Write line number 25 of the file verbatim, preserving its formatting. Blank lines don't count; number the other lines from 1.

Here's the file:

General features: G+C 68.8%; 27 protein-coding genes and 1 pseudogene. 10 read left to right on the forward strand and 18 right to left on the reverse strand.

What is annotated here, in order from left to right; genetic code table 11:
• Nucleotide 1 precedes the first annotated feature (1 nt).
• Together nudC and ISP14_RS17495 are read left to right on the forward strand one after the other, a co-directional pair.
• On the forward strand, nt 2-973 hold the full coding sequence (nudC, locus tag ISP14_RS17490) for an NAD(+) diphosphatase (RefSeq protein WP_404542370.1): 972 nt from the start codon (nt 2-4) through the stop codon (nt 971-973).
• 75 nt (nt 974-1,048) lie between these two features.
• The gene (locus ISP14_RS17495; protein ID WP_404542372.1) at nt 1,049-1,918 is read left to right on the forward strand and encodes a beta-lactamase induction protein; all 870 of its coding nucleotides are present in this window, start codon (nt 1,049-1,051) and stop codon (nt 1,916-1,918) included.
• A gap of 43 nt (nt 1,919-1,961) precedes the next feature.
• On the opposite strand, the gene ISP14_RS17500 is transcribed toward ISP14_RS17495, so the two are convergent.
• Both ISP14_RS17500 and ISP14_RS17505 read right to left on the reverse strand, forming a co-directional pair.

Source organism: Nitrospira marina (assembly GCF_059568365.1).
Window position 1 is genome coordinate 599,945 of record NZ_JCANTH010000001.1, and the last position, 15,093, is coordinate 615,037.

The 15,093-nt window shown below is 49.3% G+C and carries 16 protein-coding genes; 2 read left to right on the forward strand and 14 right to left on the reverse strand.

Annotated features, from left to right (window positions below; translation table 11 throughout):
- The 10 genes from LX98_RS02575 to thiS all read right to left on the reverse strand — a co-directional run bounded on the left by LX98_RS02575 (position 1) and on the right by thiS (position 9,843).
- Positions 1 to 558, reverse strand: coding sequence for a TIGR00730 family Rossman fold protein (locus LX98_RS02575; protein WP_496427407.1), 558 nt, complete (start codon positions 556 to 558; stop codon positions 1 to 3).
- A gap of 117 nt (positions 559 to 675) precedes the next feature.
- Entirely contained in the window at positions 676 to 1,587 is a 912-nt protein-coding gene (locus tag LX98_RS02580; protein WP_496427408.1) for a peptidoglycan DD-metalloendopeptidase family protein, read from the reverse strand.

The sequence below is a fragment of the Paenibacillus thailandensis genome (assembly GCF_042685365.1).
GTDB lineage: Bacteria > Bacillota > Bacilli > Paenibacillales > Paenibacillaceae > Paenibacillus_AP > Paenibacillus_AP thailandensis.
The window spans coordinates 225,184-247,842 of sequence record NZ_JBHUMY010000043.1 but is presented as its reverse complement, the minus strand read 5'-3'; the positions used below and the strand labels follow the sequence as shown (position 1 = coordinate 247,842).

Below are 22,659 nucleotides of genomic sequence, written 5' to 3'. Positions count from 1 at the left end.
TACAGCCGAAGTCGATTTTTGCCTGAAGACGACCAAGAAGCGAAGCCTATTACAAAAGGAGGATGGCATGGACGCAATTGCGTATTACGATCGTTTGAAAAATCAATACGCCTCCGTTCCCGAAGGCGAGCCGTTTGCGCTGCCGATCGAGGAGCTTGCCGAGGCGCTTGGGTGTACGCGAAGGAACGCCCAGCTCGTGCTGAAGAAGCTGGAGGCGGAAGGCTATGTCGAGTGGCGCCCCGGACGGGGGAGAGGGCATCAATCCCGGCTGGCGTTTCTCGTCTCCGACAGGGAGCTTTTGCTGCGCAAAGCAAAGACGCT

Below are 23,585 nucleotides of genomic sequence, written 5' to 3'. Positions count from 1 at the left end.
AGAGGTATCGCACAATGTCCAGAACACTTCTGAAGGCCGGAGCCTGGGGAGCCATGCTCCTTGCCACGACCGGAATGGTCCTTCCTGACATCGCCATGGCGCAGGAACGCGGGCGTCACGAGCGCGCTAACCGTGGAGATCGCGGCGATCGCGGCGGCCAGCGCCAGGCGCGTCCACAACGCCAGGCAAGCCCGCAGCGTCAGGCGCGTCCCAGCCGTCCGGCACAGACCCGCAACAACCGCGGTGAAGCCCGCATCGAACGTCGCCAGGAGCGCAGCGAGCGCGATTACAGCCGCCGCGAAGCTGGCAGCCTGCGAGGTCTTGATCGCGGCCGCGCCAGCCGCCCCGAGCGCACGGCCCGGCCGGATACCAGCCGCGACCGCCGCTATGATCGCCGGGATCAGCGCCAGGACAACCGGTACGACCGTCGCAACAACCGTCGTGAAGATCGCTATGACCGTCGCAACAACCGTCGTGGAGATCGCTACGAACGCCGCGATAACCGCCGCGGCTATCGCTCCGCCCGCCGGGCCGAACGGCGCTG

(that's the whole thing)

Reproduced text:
AGAGGTATCGCACAATGTCCAGAACACTTCTGAAGGCCGGAGCCTGGGGAGCCATGCTCCTTGCCACGACCGGAATGGTCCTTCCTGACATCGCCATGGCGCAGGAACGCGGGCGTCACGAGCGCGCTAACCGTGGAGATCGCGGCGATCGCGGCGGCCAGCGCCAGGCGCGTCCACAACGCCAGGCAAGCCCGCAGCGTCAGGCGCGTCCCAGCCGTCCGGCACAGACCCGCAACAACCGCGGTGAAGCCCGCATCGAACGTCGCCAGGAGCGCAGCGAGCGCGATTACAGCCGCCGCGAAGCTGGCAGCCTGCGAGGTCTTGATCGCGGCCGCGCCAGCCGCCCCGAGCGCACGGCCCGGCCGGATACCAGCCGCGACCGCCGCTATGATCGCCGGGATCAGCGCCAGGACAACCGGTACGACCGTCGCAACAACCGTCGTGAAGATCGCTATGACCGTCGCAACAACCGTCGTGGAGATCGCTACGAACGCCGCGATAACCGCCGCGGCTATCGCTCCGCCCGCCGGGCCGAACGGCGCTG